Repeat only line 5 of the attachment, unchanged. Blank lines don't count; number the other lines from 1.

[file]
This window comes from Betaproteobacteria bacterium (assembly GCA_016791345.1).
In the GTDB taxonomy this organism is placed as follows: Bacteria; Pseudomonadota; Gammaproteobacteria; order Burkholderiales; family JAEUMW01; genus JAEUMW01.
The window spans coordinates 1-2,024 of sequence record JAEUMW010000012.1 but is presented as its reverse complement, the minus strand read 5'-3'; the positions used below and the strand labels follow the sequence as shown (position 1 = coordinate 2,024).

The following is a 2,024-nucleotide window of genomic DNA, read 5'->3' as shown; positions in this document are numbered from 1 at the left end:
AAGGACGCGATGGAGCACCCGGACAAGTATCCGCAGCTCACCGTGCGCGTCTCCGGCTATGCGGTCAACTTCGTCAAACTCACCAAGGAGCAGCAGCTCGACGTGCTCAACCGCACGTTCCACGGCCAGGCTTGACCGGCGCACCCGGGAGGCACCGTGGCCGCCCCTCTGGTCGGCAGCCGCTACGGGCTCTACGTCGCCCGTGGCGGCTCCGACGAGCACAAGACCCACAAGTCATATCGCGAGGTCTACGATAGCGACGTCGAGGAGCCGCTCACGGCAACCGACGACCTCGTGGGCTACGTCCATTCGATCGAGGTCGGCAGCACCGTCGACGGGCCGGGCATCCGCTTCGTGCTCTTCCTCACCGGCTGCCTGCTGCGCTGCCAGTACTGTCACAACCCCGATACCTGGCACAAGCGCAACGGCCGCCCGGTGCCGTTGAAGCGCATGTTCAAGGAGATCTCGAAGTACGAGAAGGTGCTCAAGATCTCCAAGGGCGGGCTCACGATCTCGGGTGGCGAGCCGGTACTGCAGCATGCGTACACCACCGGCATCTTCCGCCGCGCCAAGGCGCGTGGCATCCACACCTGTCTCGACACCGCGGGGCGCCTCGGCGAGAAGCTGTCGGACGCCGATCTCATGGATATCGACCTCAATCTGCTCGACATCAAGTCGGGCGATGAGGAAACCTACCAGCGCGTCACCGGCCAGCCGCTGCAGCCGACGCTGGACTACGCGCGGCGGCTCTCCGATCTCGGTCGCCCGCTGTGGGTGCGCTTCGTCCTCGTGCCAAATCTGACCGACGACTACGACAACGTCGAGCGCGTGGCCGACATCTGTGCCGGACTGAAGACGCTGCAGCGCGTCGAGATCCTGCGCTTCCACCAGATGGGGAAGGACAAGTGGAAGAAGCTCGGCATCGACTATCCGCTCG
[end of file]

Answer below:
AAGGACGCGATGGAGCACCCGGACAAGTATCCGCAGCTCACCGTGCGCGTCTCCGGCTATGCGGTCAACTTCGTCAAACTCACCAAGGAGCAGCAGCTCGACGTGCTCAACCGCACGTTCCACGGCCAGGCTTGACCGGCGCACCCGGGAGGCACCGTGGCCGCCCCTCTGGTCGGCAGCCGCTACGGGCTCTACGTCGCCCGTGGCGGCTCCGACGAGCACAAGACCCACAAGTCATATCGCGAGGTCTACGATAGCGACGTCGAGGAGCCGCTCACGGCAACCGACGACCTCGTGGGCTACGTCCATTCGATCGAGGTCGGCAGCACCGTCGACGGGCCGGGCATCCGCTTCGTGCTCTTCCTCACCGGCTGCCTGCTGCGCTGCCAGTACTGTCACAACCCCGATACCTGGCACAAGCGCAACGGCCGCCCGGTGCCGTTGAAGCGCATGTTCAAGGAGATCTCGAAGTACGAGAAGGTGCTCAAGATCTCCAAGGGCGGGCTCACGATCTCGGGTGGCGAGCCGGTACTGCAGCATGCGTACACCACCGGCATCTTCCGCCGCGCCAAGGCGCGTGGCATCCACACCTGTCTCGACACCGCGGGGCGCCTCGGCGAGAAGCTGTCGGACGCCGATCTCATGGATATCGACCTCAATCTGCTCGACATCAAGTCGGGCGATGAGGAAACCTACCAGCGCGTCACCGGCCAGCCGCTGCAGCCGACGCTGGACTACGCGCGGCGGCTCTCCGATCTCGGTCGCCCGCTGTGGGTGCGCTTCGTCCTCGTGCCAAATCTGACCGACGACTACGACAACGTCGAGCGCGTGGCCGACATCTGTGCCGGACTGAAGACGCTGCAGCGCGTCGAGATCCTGCGCTTCCACCAGATGGGGAAGGACAAGTGGAAGAAGCTCGGCATCGACTATCCGCTCG